Defusing intra-pack aggression.
Not all dogs get along with each other, despite the fact that dogs are a social species (as are humans), and we certainly don’t all get along! Dog-dog aggression is unhappily common in our world. Dog-dog aggression and intra-pack aggression cases are particularly distressing, especially for the same family who aren’t getting along with each other.
There is no simple, tidy explanation as to why, but rest assured, stress and anxiety (of the humans and in their household) are a large part.
We do know that aggression is caused by stress. With the very rare exception of idiopathic aggression, aggression is the result of a stress load that pushes a dog over his bite threshold.
When tensions increase between two dogs, you need to look for possible added stressors in their environment that are pushing them closer to, and yes, sometimes over, their bite threshold.
To resolve aggression issues between your own dogs, you’ll want to identify not only the immediate trigger for the aggression – fighting over a meaty bone, for example – but also everything in your dog’s life that may be stressful to him. The more stressors you can remove from his world, the less likely it is that he will use his teeth – the canine equivalent of pulling out a .38 revolver.
It’s often relatively easy to identify the immediate trigger for your dogs’ mutual aggression. It’s usually whatever happened just before the appearance of the hard stare, posturing, growls, and sometimes the actual fight.
Tension over resources is a common trigger. Scenario: a d is lying on his bed, happily chewing something yummy like a bully stick or deer antler, when Dog #2 approaches. Dog #1 tenses, signaling to #2 Dog, “This is mine and I’m not sharing.” (see my blog “The Mine Syndrome.”
In the best of worlds, #2 defers by looking away, saying in canine speak, “Oh, no worries, I was just passing through.” When things go wrong, however, a fight breaks out. This can happen even if Dog #2 had no interest in the item. Perhaps Dog #2 failed to notice or failed to heed #1’s warning. Remember that resources include more than just food; a guardable resource can also be a high-value human, a coveted spot on the sofa, or access to a doorway. The stressor in these cases is obvious: the dog is anxious over the possibility of losing or having to share his treasured possession.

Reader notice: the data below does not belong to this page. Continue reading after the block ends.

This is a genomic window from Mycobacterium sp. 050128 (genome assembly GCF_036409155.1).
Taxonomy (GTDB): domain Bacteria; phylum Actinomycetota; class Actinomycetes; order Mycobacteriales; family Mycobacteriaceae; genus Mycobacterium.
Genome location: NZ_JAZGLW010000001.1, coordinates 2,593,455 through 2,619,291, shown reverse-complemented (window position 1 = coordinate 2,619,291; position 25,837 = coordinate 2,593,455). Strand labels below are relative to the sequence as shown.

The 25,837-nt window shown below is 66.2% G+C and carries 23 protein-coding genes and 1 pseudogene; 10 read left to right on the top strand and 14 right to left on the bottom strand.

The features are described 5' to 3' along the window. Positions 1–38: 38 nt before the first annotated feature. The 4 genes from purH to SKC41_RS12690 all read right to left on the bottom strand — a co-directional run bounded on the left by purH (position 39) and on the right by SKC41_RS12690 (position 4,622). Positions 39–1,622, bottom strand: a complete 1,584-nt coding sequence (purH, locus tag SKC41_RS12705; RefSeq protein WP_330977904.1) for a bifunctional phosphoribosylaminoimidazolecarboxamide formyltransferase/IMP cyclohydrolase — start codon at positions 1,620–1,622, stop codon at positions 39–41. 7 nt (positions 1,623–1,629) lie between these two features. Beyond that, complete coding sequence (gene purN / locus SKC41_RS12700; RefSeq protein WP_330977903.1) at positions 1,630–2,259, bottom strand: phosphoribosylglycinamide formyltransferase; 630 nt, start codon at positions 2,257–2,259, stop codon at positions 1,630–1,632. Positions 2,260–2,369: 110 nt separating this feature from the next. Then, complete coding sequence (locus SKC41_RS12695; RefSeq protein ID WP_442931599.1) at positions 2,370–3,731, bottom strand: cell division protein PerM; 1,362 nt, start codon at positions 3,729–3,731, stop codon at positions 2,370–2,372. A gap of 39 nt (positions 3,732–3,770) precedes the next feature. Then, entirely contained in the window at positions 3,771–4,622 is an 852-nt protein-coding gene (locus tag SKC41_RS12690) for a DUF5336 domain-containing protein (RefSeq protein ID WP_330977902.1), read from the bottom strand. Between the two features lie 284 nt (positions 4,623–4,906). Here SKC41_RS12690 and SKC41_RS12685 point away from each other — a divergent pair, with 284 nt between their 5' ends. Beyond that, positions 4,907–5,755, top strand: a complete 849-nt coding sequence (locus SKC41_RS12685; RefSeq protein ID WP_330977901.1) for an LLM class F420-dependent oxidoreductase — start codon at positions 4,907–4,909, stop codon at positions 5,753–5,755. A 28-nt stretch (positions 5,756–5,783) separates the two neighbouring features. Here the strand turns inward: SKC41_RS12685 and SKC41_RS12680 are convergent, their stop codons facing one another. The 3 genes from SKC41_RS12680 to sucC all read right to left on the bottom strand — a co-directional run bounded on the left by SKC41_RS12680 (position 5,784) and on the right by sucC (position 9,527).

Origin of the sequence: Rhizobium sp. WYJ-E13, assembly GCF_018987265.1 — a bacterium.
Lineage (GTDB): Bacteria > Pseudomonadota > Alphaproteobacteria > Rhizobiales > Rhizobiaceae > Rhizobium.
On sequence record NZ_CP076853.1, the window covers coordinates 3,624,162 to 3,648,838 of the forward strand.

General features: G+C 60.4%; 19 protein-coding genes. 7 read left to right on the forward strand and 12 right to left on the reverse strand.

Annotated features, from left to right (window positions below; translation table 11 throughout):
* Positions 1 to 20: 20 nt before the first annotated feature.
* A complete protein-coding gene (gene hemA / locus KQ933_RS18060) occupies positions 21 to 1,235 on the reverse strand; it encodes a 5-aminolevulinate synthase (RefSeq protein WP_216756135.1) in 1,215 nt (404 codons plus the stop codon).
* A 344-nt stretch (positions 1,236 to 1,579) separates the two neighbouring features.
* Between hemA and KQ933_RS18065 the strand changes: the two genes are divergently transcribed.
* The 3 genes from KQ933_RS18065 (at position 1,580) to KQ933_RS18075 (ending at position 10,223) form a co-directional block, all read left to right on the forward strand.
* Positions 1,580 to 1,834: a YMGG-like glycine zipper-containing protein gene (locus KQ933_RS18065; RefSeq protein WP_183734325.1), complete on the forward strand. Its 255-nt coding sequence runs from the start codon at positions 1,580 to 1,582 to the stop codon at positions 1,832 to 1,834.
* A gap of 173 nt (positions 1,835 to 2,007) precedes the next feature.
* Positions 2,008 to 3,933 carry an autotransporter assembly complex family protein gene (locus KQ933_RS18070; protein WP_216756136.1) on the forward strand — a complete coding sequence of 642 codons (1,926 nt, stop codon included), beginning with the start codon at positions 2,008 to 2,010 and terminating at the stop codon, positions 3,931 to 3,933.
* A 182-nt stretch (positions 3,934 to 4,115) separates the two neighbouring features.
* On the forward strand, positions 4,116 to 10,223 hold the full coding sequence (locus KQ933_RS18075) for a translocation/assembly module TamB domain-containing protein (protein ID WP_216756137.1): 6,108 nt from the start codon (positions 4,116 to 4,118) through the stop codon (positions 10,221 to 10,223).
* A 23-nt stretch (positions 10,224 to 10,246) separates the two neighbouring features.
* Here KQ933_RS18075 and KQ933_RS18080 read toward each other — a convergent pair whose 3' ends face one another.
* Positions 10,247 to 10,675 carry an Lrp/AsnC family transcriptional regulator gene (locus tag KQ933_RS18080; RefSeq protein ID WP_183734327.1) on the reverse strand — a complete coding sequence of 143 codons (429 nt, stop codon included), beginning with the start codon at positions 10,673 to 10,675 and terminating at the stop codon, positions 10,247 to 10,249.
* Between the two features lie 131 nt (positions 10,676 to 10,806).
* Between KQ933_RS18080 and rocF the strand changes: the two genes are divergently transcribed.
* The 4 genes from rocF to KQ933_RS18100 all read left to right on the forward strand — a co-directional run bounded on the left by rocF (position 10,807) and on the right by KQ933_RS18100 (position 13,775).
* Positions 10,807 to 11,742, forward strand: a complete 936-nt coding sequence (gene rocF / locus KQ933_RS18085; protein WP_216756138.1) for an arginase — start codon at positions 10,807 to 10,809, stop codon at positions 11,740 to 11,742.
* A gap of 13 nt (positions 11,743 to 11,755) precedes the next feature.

Other triggers may be less obvious. If a dog is in pain, but not showing it, the mere proximity of a pack mate who has inadvertently bumped her in the past could be a trigger. Dogs can be notoriously stoic about pain, especially slowly developing arthritis, or unilateral pain (my own dog is a good expample). The undiagnosed arthritic dog may become defensively aggressive in anticipation of being hurt by a livelier canine pal, trying to forestall painful contact in what looks to the owner like “unprovoked” aggression.
“Status-related aggression” can result when neither of two dogs in the same family is willing to defer to the other. Note that this type of aggression is more about deference (or lack thereof) than it is about dominance. A truly high-ranking member of the social group doesn’t engage in scuffles – he doesn’t have to! This should never happen, because the humans should have made it clear that they are the highest ranking members of the pack and everyone else defers to them!
When you have identified your dogs’ triggers, you can manage their environment to reduce trigger incidents and minimize conflict. This is critically important to a successful modification program. The more often the dogs fight, the more tension there is between them; the more practiced they become at the undesirable behaviors, the better they get at fighting and the harder it will be to make it go away. And this is to say nothing of the increased likelihood that sooner or later someone (dog or human) will be injured.
Stressors, in contrast, can happen anytime and be anywhere. Remember that it’s the sum total of a dog’s stressors that push him over his bite threshold, so the more of these you can identify and get rid of, the more you’ll ease tensions between your canine family members.
Create a list of all the stressors you can think of for the dog or dogs in question.
If you need help, we will discuss possible strategies, assigning one or more strategies to each of the listed stressors. These strategies are:
– Change the dog’s opinion (Conditioned Emotional Response or “CER”) of the stressor through the use of counter-conditioning and desensitization.
– Teach the dog a new behavioral response using operant conditioning.
– Manage the dog’s environment to minimize exposure to the stressor.
– Get rid of the stressor.
Some low level stressors are best dealt with by just accepting and living with them, while working on reducing the stress associated with the trigger. I can help you make a management plan that will go into place immediately, to help defuse the tension until she is able to start work on behavior modification. Then we create action plans for two or three of the stressors on the list, starting with the one you are most concerned about – in this case, the dog-dog aggression.
First option: Aggression modification
My first choice with most clients is the first strategy listed above: changing the dogs’ opinion of each other through counter-conditioning and desensitization (CC&D).
CC&D for intra-pack aggression involves changing your dogs’ association with each other from negative to positive. The easiest way to give most dogs a positive association is with very high-value, really yummy treats. I like to use chicken – canned, baked, or boiled, since most dogs love chicken and it’s a low-fat, low-calorie food.